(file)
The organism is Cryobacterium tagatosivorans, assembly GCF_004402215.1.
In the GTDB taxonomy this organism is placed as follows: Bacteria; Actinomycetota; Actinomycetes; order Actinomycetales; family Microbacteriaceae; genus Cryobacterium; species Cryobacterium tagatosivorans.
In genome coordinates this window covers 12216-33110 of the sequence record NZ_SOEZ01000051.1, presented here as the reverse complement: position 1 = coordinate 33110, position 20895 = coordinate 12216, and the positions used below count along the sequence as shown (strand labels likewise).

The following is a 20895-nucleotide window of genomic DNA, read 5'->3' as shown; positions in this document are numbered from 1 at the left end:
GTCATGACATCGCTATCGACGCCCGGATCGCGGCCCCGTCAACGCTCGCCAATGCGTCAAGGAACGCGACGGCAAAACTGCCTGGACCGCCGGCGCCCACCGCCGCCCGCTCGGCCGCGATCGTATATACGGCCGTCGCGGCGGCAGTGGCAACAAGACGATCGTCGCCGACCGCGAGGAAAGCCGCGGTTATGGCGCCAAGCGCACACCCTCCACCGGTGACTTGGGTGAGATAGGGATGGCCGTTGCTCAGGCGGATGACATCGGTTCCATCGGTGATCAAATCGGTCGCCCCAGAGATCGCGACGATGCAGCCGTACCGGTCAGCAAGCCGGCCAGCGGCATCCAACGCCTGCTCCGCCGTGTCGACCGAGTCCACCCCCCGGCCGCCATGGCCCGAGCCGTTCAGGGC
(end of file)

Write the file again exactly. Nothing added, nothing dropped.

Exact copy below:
The organism is Cryobacterium tagatosivorans, assembly GCF_004402215.1.
In the GTDB taxonomy this organism is placed as follows: Bacteria; Actinomycetota; Actinomycetes; order Actinomycetales; family Microbacteriaceae; genus Cryobacterium; species Cryobacterium tagatosivorans.
In genome coordinates this window covers 12216-33110 of the sequence record NZ_SOEZ01000051.1, presented here as the reverse complement: position 1 = coordinate 33110, position 20895 = coordinate 12216, and the positions used below count along the sequence as shown (strand labels likewise).

The following is a 20895-nucleotide window of genomic DNA, read 5'->3' as shown; positions in this document are numbered from 1 at the left end:
GTCATGACATCGCTATCGACGCCCGGATCGCGGCCCCGTCAACGCTCGCCAATGCGTCAAGGAACGCGACGGCAAAACTGCCTGGACCGCCGGCGCCCACCGCCGCCCGCTCGGCCGCGATCGTATATACGGCCGTCGCGGCGGCAGTGGCAACAAGACGATCGTCGCCGACCGCGAGGAAAGCCGCGGTTATGGCGCCAAGCGCACACCCTCCACCGGTGACTTGGGTGAGATAGGGATGGCCGTTGCTCAGGCGGATGACATCGGTTCCATCGGTGATCAAATCGGTCGCCCCAGAGATCGCGACGATGCAGCCGTACCGGTCAGCAAGCCGGCCAGCGGCATCCAACGCCTGCTCCGCCGTGTCGACCGAGTCCACCCCCCGGCCGCCATGGCCCGAGCCGTTCAGGGC